In his recently published Paul and the Synagogue: Romans and the Isaiah Targum, Delio DelRio attempts to explain the force of Paul’s unique phrase “obedience of faith” (Romans 1:5). He explores the use that Paul makes of Isaiah, and the interpretation of the prophecy found in the Isaiah Targum. He draws some interesting conclusions.
One is that there is evidence of a direct intertextual relation between the Targum and Romans. DelRio writes, “material common to the Isaiah Targum and Romans yet absent from the text of Isaiah . . . suggests a direct intertextual relationship. The parallel occurrence of the term and theme of boasting in reference to Isa 52, the application of Pharaoh in reference to Isa 10, and the treatment of the word(s) of the Messiah in reference to Isa 53 all substantiate the possibility of a direct intertexual relationship” (118). More crucially, both Paul and the Targum include “obedience” in describing the nations’ relation to the Messiah when citing Isaiah 11:10.
Given this overlap, the divergences between the two texts are significant.
DelRio suggests that a tension between “inclusivism” and “particularism” runs through Isaiah, and is manifested in the way Isaiah was used in Second Temple Judaism. Those are rather broad and unwieldy categories, and can be harmonized in various ways. Surely a truly “inclusive” reason should be inclusive enough to include particularism!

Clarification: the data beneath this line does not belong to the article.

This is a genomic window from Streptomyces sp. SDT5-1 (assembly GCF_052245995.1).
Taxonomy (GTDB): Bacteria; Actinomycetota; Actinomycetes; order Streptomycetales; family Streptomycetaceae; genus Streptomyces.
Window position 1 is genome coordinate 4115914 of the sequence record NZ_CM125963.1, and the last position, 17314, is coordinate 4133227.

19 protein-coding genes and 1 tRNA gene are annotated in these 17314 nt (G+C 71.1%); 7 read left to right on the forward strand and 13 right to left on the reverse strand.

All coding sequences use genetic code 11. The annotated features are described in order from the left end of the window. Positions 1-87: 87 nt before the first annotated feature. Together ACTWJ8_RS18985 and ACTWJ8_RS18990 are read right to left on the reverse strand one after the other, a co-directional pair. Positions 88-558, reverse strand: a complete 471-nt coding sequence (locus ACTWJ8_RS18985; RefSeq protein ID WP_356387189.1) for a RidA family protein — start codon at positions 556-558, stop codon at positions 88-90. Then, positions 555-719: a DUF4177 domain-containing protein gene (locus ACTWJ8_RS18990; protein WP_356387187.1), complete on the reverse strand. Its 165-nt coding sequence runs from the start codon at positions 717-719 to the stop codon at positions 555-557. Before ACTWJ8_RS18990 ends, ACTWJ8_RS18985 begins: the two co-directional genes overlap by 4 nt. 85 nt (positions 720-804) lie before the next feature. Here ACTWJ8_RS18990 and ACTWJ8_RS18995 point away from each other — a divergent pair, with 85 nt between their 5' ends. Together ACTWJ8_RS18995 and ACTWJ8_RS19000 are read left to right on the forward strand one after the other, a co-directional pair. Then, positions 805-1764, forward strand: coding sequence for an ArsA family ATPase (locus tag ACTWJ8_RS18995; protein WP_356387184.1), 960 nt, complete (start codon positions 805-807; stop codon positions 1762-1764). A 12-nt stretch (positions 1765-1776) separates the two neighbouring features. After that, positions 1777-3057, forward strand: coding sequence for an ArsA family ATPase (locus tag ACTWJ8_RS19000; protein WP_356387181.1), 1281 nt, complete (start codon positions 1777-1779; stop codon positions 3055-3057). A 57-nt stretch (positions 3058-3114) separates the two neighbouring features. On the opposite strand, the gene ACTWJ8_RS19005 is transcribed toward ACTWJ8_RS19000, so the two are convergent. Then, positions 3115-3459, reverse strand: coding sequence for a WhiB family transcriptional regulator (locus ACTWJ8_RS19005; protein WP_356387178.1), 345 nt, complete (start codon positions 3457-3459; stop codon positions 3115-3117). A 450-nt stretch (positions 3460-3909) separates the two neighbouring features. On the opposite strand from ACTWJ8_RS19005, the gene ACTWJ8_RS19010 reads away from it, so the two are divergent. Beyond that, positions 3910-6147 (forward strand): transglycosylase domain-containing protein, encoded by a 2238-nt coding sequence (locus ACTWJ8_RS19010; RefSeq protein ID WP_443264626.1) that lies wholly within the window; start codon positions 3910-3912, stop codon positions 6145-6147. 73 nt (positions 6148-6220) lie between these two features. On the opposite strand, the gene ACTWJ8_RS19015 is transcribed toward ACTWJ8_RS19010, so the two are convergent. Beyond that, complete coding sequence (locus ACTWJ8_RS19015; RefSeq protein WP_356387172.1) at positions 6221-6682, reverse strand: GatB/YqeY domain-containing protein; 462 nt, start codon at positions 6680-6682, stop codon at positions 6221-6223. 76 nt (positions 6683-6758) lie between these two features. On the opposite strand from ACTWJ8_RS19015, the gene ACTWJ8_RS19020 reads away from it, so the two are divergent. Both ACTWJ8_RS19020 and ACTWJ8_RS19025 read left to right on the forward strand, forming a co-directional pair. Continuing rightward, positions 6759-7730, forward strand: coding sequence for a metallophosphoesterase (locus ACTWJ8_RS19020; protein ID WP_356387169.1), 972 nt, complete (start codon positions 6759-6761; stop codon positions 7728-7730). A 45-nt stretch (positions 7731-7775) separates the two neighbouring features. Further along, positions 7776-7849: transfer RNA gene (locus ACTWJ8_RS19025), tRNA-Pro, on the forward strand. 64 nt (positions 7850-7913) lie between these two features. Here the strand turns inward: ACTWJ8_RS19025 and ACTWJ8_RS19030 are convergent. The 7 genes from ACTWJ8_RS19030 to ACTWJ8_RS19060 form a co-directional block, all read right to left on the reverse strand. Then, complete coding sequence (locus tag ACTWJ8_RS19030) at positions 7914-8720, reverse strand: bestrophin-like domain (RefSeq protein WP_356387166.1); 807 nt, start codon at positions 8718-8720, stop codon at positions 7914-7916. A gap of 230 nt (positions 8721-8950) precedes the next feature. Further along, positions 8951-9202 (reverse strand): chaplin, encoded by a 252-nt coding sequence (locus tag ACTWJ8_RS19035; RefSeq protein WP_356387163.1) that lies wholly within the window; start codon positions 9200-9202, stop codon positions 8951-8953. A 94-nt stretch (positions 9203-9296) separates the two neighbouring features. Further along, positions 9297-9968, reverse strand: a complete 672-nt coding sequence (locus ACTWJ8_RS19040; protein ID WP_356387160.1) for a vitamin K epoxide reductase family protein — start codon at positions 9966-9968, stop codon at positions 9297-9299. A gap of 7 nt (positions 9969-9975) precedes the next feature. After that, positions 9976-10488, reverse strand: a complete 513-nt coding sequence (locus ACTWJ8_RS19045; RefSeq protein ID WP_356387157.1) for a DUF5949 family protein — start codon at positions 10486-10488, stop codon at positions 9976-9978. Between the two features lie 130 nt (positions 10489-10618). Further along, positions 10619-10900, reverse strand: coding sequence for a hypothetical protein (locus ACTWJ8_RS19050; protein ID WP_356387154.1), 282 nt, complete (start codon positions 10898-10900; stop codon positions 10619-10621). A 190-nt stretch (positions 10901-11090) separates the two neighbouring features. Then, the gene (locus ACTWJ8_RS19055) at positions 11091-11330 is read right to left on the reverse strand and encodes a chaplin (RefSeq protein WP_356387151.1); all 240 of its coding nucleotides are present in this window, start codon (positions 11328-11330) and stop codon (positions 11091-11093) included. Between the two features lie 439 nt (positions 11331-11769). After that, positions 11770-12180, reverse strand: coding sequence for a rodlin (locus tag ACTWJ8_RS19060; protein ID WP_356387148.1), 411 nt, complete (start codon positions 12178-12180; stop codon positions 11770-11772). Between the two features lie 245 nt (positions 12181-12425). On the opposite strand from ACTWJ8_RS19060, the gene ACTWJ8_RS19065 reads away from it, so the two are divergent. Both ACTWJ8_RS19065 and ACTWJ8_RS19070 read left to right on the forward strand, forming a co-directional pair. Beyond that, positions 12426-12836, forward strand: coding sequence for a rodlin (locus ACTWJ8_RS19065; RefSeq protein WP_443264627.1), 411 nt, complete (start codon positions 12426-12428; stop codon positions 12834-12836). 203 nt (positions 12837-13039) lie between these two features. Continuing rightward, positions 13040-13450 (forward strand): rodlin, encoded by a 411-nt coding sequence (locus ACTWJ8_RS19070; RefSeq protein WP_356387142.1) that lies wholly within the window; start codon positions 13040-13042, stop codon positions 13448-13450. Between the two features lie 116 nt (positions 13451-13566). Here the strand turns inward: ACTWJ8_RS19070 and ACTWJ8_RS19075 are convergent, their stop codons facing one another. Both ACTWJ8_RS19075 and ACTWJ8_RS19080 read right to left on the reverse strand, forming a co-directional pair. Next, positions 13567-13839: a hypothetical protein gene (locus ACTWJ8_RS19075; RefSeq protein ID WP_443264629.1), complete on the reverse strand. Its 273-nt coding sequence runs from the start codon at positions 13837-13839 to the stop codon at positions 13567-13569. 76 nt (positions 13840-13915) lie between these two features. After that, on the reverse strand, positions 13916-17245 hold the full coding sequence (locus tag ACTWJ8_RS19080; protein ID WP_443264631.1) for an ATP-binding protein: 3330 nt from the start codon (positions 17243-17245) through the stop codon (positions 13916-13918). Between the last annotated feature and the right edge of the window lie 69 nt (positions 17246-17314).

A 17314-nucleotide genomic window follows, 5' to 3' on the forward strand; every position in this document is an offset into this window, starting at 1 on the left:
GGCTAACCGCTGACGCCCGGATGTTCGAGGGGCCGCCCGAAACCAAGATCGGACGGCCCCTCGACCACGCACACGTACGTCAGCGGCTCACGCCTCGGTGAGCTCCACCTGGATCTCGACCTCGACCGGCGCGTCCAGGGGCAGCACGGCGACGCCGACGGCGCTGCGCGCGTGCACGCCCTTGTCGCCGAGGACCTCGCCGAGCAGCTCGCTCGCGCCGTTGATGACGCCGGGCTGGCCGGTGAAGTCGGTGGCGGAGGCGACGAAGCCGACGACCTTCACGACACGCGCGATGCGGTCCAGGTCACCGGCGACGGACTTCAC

Despite the rather clumsy categories, DelRio shows in detail that Paul reads Isaiah quite differently from the Targum, and that Paul’s divergences are consistently in the direction of welcoming the Gentiles. In the Targum of Isaiah 52, “the boasting of the Gentile nations over Israel’s exile and subjugation is the reason for God’s pronounced imminent salvation of Israel . . . and judgment and captivity of the nations.” Paul cites Isaiah 52 in Romans 2, and likewise speaks of boasting , but for a very different purpose: “According to Paul, Jewish ‘boasting’ in the law while breaking the law was the reason for the Gentiles’ blasphemy. The boasting against God’s name placed in the mouths of Gentiles in the Isaiah Targum was shifted polemically to the mouths of the Jews in Romans” (100). Paul places blame for the unbelief of the Gentiles firmly on the shoulders of unfaithful Jews.
Similarly, the Targum gives Isaiah 65:1 “in such a way that Isaiah’s original implication that God is found by those not seeking him is entirely absent. Isaiah’s statement regarding the availability of God was transformed by the meturgeman into an accusation against Israel for not praying or seeking God correctly.” In Romans 10, the same text is used “to demonstrate the reality of God’s self-revelation to the Gentiles” (107).
From these parallels and contrasts, DelRio concludes that Paul’s “obedience of faith among the Gentiles” has a polemical edge, as Paul intervenes in an intra-Jewish debate between “inclusivists” and “particularists.”